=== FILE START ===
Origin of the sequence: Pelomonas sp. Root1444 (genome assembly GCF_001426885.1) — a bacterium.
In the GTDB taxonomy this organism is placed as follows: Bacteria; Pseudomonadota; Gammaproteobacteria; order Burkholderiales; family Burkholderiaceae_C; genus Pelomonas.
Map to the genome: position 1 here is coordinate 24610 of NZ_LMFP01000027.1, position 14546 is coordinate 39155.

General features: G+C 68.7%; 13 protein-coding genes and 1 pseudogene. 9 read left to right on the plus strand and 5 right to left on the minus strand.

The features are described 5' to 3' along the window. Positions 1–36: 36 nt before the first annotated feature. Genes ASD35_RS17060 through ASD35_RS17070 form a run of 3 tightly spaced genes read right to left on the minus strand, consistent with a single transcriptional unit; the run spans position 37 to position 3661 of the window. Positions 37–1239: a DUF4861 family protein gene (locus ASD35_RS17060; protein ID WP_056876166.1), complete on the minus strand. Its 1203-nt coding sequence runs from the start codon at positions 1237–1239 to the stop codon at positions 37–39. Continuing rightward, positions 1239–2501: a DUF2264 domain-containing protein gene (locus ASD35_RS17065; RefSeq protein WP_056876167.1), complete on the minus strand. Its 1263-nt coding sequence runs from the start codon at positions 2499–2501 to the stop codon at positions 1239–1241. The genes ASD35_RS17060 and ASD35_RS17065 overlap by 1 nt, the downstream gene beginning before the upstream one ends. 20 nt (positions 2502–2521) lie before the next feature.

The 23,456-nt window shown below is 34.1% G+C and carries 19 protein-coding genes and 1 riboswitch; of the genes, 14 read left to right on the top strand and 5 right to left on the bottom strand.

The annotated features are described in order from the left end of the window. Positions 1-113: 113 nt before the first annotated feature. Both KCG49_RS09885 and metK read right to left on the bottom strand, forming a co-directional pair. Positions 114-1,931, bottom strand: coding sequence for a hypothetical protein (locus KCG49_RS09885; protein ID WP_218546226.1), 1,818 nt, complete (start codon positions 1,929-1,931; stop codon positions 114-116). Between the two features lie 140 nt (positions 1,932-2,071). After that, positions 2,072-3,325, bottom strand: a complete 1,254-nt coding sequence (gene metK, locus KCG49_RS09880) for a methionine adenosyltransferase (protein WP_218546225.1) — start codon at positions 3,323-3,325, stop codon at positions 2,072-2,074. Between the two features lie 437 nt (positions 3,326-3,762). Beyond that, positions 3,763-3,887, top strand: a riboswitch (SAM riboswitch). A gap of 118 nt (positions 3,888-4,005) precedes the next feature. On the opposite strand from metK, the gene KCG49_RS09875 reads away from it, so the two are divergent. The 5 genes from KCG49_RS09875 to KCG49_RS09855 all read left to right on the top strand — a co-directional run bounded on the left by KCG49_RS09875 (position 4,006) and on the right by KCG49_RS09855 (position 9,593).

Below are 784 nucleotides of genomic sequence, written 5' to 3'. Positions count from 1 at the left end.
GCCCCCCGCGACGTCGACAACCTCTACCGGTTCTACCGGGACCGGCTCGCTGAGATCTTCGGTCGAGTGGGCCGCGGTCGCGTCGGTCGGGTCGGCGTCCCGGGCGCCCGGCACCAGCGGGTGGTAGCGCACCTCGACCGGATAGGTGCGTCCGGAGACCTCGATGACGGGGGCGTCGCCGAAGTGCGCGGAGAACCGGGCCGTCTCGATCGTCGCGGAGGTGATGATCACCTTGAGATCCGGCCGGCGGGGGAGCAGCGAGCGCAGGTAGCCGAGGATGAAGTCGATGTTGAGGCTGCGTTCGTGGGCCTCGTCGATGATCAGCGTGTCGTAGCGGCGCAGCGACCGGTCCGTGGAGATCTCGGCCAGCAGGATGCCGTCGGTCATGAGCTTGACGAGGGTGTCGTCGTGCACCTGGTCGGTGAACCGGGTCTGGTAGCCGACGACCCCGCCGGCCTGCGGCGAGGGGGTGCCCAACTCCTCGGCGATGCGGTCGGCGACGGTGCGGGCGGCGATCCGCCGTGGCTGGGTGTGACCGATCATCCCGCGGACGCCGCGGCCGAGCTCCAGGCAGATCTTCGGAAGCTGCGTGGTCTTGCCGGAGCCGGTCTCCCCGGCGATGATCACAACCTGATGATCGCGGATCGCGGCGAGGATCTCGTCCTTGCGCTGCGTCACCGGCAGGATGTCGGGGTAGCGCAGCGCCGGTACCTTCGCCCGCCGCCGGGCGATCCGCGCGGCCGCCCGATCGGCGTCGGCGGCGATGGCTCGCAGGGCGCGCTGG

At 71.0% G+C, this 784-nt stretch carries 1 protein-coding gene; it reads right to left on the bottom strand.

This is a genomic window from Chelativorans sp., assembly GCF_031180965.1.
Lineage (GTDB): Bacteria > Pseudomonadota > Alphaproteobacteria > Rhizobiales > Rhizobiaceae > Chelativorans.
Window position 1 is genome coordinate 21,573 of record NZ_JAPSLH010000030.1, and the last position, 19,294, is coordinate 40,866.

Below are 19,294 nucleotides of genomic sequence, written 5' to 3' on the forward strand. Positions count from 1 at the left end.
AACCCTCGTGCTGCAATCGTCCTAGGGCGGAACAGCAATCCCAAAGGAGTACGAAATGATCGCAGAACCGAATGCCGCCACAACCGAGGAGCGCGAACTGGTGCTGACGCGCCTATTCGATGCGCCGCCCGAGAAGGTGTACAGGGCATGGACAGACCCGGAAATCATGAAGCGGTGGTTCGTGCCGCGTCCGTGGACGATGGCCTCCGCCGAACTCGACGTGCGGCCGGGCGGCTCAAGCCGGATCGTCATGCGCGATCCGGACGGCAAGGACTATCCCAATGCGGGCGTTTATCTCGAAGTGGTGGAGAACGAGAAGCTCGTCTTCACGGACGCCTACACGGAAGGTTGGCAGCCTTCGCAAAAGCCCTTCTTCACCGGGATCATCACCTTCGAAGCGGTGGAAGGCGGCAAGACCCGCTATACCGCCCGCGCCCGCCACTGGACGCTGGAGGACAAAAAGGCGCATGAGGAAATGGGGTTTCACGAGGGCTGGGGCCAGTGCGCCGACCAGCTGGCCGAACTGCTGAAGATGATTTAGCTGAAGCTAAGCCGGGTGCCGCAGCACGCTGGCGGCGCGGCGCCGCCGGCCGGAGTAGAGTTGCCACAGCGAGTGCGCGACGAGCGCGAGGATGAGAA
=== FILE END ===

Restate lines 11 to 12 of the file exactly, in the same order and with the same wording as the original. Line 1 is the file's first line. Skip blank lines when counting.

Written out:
This is a genomic window from Chelativorans sp., assembly GCF_031180965.1.
Lineage (GTDB): Bacteria > Pseudomonadota > Alphaproteobacteria > Rhizobiales > Rhizobiaceae > Chelativorans.